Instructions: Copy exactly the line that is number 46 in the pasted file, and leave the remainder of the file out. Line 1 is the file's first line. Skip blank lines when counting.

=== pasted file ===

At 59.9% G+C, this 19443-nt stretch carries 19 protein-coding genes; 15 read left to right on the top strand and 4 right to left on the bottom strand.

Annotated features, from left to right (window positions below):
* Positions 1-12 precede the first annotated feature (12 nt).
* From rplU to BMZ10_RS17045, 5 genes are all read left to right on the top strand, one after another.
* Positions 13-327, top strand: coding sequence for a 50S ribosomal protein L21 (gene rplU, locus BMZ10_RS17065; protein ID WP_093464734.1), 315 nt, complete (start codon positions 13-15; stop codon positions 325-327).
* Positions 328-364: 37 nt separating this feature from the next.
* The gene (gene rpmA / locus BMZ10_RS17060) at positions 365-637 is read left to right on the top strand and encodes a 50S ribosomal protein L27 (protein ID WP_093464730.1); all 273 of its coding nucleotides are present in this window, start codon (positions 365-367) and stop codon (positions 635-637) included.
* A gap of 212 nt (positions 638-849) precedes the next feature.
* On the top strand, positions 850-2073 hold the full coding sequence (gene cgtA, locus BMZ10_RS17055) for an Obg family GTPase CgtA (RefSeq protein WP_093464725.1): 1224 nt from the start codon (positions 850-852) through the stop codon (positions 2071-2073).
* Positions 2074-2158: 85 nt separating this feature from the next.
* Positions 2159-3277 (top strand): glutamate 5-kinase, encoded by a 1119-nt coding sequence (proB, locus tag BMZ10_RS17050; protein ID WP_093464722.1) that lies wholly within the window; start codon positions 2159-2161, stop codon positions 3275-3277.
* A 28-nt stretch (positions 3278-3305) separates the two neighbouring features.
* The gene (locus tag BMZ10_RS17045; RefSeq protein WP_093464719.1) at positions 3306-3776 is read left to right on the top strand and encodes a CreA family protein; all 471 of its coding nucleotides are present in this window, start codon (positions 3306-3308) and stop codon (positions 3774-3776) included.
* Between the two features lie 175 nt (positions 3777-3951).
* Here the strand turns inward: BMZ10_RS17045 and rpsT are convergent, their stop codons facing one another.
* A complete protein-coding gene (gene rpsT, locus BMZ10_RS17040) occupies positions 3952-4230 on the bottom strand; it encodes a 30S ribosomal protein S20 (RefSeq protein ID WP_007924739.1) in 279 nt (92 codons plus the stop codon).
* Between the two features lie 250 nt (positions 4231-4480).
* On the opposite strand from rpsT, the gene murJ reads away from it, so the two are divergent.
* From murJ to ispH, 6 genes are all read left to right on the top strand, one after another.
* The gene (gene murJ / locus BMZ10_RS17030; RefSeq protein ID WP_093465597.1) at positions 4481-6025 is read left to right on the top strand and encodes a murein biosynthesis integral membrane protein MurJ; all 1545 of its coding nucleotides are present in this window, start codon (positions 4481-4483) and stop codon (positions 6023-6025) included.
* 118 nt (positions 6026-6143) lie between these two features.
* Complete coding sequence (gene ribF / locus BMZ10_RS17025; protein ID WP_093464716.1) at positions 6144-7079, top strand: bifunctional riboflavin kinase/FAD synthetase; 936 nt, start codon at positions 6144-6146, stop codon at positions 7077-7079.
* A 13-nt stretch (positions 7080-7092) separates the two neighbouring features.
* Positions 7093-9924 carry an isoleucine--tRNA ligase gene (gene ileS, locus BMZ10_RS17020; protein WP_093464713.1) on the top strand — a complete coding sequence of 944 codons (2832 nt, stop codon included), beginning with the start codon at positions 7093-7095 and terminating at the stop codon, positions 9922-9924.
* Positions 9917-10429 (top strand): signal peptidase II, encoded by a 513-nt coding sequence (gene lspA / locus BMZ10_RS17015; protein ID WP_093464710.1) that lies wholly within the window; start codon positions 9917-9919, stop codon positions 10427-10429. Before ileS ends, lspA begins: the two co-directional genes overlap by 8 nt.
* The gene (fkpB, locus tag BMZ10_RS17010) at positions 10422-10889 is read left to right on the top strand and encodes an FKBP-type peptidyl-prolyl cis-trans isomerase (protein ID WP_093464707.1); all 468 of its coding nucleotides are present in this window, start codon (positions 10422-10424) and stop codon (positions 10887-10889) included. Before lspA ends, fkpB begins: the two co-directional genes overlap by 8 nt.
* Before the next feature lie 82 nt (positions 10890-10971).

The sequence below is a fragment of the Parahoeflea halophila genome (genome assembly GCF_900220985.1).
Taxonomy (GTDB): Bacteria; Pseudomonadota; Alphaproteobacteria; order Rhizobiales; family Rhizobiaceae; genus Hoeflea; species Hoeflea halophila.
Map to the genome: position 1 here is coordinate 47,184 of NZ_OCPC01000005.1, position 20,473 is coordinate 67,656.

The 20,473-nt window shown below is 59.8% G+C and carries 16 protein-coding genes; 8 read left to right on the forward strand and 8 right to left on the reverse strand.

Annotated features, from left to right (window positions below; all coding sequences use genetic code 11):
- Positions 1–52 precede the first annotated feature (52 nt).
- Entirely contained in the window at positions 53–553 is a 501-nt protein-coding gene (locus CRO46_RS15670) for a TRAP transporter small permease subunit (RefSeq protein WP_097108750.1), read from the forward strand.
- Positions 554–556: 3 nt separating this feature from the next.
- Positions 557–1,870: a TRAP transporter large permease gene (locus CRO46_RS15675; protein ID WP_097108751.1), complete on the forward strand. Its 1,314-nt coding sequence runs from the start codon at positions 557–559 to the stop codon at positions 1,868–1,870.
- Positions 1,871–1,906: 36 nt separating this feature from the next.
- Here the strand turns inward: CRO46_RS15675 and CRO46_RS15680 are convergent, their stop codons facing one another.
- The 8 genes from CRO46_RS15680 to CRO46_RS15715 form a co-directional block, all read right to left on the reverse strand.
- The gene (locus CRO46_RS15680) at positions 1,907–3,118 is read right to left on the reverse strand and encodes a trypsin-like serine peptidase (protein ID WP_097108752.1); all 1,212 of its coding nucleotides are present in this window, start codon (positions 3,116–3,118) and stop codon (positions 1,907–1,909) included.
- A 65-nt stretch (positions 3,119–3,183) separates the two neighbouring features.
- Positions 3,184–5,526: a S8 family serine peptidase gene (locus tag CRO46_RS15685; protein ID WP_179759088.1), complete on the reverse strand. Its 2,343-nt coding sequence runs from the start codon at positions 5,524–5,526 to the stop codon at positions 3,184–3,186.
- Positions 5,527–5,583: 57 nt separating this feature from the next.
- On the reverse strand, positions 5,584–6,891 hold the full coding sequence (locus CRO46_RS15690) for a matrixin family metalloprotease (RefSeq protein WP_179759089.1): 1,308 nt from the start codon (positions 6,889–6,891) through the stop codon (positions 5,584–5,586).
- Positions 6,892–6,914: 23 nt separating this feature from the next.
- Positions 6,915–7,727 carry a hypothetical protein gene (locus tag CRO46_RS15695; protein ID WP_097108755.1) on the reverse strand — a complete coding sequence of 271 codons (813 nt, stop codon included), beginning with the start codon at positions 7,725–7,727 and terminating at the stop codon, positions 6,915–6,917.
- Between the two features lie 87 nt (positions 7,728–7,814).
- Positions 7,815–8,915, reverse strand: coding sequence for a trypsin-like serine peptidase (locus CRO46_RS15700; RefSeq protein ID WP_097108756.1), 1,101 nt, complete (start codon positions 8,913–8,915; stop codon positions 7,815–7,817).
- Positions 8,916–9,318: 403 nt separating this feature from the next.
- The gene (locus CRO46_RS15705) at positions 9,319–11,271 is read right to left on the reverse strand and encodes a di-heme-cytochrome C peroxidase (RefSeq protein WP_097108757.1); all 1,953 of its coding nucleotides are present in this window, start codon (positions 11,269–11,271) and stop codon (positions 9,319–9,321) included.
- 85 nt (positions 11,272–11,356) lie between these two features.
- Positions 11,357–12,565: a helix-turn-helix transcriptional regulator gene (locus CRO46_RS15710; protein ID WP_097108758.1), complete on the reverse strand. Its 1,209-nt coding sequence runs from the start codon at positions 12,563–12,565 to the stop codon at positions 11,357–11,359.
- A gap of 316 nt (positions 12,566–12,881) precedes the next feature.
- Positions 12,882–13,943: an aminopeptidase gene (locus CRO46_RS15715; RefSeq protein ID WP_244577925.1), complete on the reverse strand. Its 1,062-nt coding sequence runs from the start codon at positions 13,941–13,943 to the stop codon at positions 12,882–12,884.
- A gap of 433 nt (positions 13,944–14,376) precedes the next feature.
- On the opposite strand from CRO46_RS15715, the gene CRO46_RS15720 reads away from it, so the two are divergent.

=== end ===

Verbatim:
- Positions 6,915–7,727 carry a hypothetical protein gene (locus tag CRO46_RS15695; protein ID WP_097108755.1) on the reverse strand — a complete coding sequence of 271 codons (813 nt, stop codon included), beginning with the start codon at positions 7,725–7,727 and terminating at the stop codon, positions 6,915–6,917.